Last Updated on September 5, 2020

You might be wondering what you can do as a company or human resources department to reduce the amount of time that your staff takes off work absent? In this post, I will explain some techniques for how to manage and reduce absenteeism in the workplace.

Absenteeism vs Presenteeism

Before proceeding, just in case you are unfamiliar with the term ‘Presenteeism’, let us very quickly look at the difference between Absenteeism vs Presenteeism.

Absenteeism is  ‘An employee’s habitual, frequent absence‘.

Presenteeism, on the other hand, refers to the practice of coming to work despite illness or injury, thus reducing productivity.

Both presenteeism and absenteeism have positive and negative traits and both need to be considered and tackled.

The key is to encourage positive staff presenteeism and positive absenteeism and reduce negative presenteeism and negative absenteeism.

Areas of Absence Management Explained

In addressing negative absenteeism and presenteeism, there are 5 areas that a company needs to tackle. So let’s take a look at each of these 5 areas

1. The Physical Work Environment

Improving the physical work environment should limit the number of accidents, work-related health hazards, and the spread of diseases. To achieve this you can:

Run health and safety audits and provide training for staff on health and safety

Depending on the type of work that your company or business does, there may be different types of hazards that you need to be aware of, such as ergonomic, chemical, or biological hazards.

With ergonomic hazards, for example, a workstation that does not allow the worker to keep a good posture while working could cause chronic backache, and this, in turn, might lead to sickness absences.

Chemical and biological hazards of course are much more extreme and one would hope that you already have safety practices in place for these.

Take care of the workplace physical infrastructure

You also need to provide a good workplace physical infrastructure such as:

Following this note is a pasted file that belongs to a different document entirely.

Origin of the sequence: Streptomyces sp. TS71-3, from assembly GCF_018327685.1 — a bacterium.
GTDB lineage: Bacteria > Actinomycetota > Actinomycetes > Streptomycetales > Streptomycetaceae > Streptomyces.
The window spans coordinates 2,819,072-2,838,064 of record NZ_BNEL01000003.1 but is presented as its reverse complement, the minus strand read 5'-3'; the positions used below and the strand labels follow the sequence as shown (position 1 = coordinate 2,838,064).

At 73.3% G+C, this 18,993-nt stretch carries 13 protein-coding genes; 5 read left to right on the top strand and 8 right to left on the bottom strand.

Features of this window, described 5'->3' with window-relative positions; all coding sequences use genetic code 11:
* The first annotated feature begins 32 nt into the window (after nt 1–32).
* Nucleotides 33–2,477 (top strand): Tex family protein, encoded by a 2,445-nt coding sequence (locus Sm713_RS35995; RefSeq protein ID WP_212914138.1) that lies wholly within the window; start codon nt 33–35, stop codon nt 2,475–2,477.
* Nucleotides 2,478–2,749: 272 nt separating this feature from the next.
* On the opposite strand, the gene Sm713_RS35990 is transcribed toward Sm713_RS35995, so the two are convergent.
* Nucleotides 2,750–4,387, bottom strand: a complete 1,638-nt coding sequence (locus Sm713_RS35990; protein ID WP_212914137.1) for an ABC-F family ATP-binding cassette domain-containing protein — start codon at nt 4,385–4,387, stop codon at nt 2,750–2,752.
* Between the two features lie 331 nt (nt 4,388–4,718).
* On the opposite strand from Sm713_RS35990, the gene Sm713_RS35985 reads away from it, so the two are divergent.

• good lighting to avoid eye-straining
  • make sure the noise is not overwhelming, to avoid stress
  • make sure that the temperature is not too hot nor too cold and that employees have access to drinking water, to keep healthy overall.

Also, you need to provide access and other reasonable adjustments for people with disabilities. This is particularly important to encourage positive presenteeism (i.e the ability of people with disabilities or chronic health conditions to attend work if offered adequate support).

Put in place practices to curb the spread of infectious diseases

This has become a more relevant issue in recent years with the Covid virus.

So, for example, make sure that the workplace is kept clean and provide facilities for employees to wash their hands.

Action: If you do not already do regular safety audits, create a checklist that can be used regularly (quarterly but depending on the size of your company) to evaluate for each employee’s workstation for ergonomic checks, the physical working environment, and the physical environment overall.

If staff work from home, then you can provide them with a checklist and with advice and guidance (and a bursary if appropriate to implement any changes needed).

2. Psychological Work Environment

Improving the psychological work environment in the workplace is particularly important to improve employees’ engagement and motivation. Lack of engagement is one of the most common causes of absenteeism.

Also, having a healthy psychological environment is important to prevent stress, support people with mental illnesses, and limit negative presenteeism (as people will not feel threatened if they admit to being ill).

If you identify a bad psychological environment as a source of absenteeism, consider implementing mechanisms for employees to raise their concerns. This could range from a simple open-door policy to a grievance system.

Action: To improve the psychological environment in your company, address the following issues:

Excessive demands